Benjamin Friedlander’s account of readerly disorientation in Melville’s Clarel, a neglected epic of faith, conversion, and stony materialism in the Holy Land, stuck with me in particular, especially this remarkable encapsulation of the 19th-century crisis of faith:
“In Clarel, what restores awe to the world of stone—at least in theory—is faith. Not just faith in God’s existence, but faith in the reality of sacred history as a whole. For if the stories of the Bible are not literal truth, what would distinguish them from the tempting lies of fiction? And if they were instead a figurative truth, what would make them preferable to the literal truths of human history or science?”Stacy Szymaszek—whose reading in Portland this summer the week Hyperglossia came out I keep meaning to post about—describes the coming together of a Great Lakes writing scene in part through Melville’s watery sense of geography, where exchange is more occasional and rhizomic, maybe more gift-like, than it is in the buzz of a sexy urban hub. Kim L. Evans, Alan Halsey, Geraldine Monk, Donald E. Pease, Mark Von Schlegell, and Chris Sylvester also have essays and inventive formal investigations sparked by different aspects of Melville’s work.
The piece that seemed to maximize the fun of the theme-based form was “Transpositions of ‘A Utilitarian View of The Monitor’s Fight,’” where the editors invited three poets—Joyelle McSweeney, Courtney Pfahl, and Jennifer Scappettone—“to mark, write, scribble and draw” around Melville’s weird ode to the U.S.S. Monitor, the first ironclad warship and subject of a thousand grade school dioramas. A year ago I tried to get into Melville’s Civil War verse, but quickly aborted. His poem on The Monitor stood out, though, for its recognition that a new kind of war needs a new kind of meter, “more ponderous than nimble,” stripped of pomp and charged with “plain mechanic power,” like the modern ships busy divesting war of its glory and confining it to its proper sphere, “among the trades and artisans” with their bland “calculations of caloric.” Melville may have been among the first to see what professionalization would bring to the mythic process of killing, and to understand what that should mean for modern poetry, where poets, like warriors, “are now but operatives” in anonymous systems more awesome than themselves. It’s a strange, self-defeating sort of poem, parading its own awkwardness as a mimetic necessity for commemorating the ambiguous virtues of the modern.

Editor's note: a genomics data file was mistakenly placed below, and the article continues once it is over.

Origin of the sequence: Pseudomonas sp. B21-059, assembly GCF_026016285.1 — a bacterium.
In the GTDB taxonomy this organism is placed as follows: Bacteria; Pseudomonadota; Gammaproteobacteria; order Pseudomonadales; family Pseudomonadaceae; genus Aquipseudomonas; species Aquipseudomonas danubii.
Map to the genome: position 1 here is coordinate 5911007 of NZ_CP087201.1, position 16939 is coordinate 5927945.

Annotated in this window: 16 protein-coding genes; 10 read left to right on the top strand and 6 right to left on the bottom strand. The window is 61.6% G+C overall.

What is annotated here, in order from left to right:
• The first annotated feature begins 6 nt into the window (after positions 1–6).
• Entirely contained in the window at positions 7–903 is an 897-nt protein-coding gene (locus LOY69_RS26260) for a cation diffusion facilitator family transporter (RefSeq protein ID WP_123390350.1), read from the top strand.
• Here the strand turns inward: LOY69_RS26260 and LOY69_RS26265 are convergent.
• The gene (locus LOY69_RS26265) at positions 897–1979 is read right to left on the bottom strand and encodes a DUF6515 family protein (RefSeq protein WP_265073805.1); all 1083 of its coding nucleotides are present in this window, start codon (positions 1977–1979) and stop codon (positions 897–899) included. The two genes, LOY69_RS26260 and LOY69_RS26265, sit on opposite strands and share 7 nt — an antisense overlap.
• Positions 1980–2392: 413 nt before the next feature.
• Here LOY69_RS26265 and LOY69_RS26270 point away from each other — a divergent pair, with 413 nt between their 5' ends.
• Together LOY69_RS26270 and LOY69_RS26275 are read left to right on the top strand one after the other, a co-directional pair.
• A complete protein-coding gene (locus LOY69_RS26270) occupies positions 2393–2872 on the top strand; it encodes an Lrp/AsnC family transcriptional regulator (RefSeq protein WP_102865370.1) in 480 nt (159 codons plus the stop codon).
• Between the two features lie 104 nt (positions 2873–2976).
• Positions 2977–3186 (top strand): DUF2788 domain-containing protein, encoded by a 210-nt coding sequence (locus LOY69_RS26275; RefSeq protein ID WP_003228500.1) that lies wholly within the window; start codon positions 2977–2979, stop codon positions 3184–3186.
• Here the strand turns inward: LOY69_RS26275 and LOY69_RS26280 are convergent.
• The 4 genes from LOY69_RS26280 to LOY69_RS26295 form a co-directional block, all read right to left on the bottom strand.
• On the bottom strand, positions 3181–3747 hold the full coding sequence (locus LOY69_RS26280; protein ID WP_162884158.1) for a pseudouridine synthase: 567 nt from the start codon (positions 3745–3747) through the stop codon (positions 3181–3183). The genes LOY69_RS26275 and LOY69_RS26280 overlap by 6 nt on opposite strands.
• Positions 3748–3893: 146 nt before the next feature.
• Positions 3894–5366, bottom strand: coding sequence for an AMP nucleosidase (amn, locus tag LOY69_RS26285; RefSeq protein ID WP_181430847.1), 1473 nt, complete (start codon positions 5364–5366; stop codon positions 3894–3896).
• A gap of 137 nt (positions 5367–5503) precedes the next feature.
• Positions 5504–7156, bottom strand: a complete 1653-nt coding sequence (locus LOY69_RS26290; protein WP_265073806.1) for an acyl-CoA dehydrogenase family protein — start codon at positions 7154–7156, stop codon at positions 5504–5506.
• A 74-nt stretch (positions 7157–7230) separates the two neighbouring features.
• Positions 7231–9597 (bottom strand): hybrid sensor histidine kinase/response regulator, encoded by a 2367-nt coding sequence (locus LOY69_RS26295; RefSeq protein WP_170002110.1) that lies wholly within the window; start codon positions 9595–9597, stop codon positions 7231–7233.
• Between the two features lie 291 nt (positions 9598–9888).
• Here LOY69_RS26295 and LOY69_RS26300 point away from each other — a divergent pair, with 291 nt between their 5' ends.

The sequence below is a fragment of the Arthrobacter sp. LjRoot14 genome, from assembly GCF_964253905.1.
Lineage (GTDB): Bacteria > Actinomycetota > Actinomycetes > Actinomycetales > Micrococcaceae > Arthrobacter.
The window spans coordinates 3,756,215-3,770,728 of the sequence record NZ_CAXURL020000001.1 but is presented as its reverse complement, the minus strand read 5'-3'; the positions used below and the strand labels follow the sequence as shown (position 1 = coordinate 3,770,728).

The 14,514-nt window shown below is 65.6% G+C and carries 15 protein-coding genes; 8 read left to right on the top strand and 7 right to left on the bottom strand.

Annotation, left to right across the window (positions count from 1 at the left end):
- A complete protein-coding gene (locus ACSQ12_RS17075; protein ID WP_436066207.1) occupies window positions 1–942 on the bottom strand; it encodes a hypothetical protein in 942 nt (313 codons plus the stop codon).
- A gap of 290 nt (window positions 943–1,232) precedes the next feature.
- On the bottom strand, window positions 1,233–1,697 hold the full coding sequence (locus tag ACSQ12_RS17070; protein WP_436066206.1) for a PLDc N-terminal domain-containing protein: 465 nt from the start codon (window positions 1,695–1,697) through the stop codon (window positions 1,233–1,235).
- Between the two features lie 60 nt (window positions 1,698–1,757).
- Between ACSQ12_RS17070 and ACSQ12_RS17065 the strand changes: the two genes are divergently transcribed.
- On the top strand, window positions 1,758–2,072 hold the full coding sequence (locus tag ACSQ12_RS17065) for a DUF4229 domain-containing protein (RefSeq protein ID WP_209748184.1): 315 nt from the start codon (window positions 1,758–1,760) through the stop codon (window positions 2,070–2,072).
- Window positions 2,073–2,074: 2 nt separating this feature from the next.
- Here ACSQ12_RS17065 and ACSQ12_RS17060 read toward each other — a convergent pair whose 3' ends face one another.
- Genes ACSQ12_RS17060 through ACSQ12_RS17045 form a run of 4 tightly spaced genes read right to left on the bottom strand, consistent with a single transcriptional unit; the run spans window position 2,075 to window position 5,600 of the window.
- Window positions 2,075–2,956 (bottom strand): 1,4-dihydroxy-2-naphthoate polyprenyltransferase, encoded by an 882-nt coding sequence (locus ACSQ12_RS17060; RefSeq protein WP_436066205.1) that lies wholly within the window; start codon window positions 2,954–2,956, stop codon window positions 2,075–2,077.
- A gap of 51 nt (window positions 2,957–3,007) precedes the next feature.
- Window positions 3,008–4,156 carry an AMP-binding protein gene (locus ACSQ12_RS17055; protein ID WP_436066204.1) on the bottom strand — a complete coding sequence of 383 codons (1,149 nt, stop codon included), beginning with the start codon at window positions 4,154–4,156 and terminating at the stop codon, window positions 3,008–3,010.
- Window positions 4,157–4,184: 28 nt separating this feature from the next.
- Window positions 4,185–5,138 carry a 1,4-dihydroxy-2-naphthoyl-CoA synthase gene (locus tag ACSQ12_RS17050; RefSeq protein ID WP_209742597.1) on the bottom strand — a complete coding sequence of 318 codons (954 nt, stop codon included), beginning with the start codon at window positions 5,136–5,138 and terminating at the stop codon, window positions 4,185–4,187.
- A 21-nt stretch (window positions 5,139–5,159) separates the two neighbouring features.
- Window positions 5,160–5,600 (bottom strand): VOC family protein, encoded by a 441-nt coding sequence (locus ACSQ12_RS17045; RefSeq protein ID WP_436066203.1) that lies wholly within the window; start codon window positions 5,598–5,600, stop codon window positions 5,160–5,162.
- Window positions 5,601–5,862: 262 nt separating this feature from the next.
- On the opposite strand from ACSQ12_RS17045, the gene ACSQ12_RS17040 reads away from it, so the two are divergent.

Each poet rises to the challenge differently; McSweeney with what struck me as a Gurlesque conjunction of “heels and bikini,” “manicures” and “fetlocks” pushed up against Pennzoil, trade shows, pistons, and Gulf rigs to ironize late-capitalist martial display; Pfahl with a lacuna-rich erasure of Melville’s original poem; Scappettone with a similar razor-to-paper collage made from the original poem, framed with a comment connecting Melville to Walter Benjamin and the “Interiors measurelessly strange” of Piranesi. It’s good to see Melville’s Monitor afloat like this; I hope the series keeps moving. Submissions for the Hannah Weiner issue are due by December 15; you can order an issue at WORCHIDS_at_gmail_dot_com.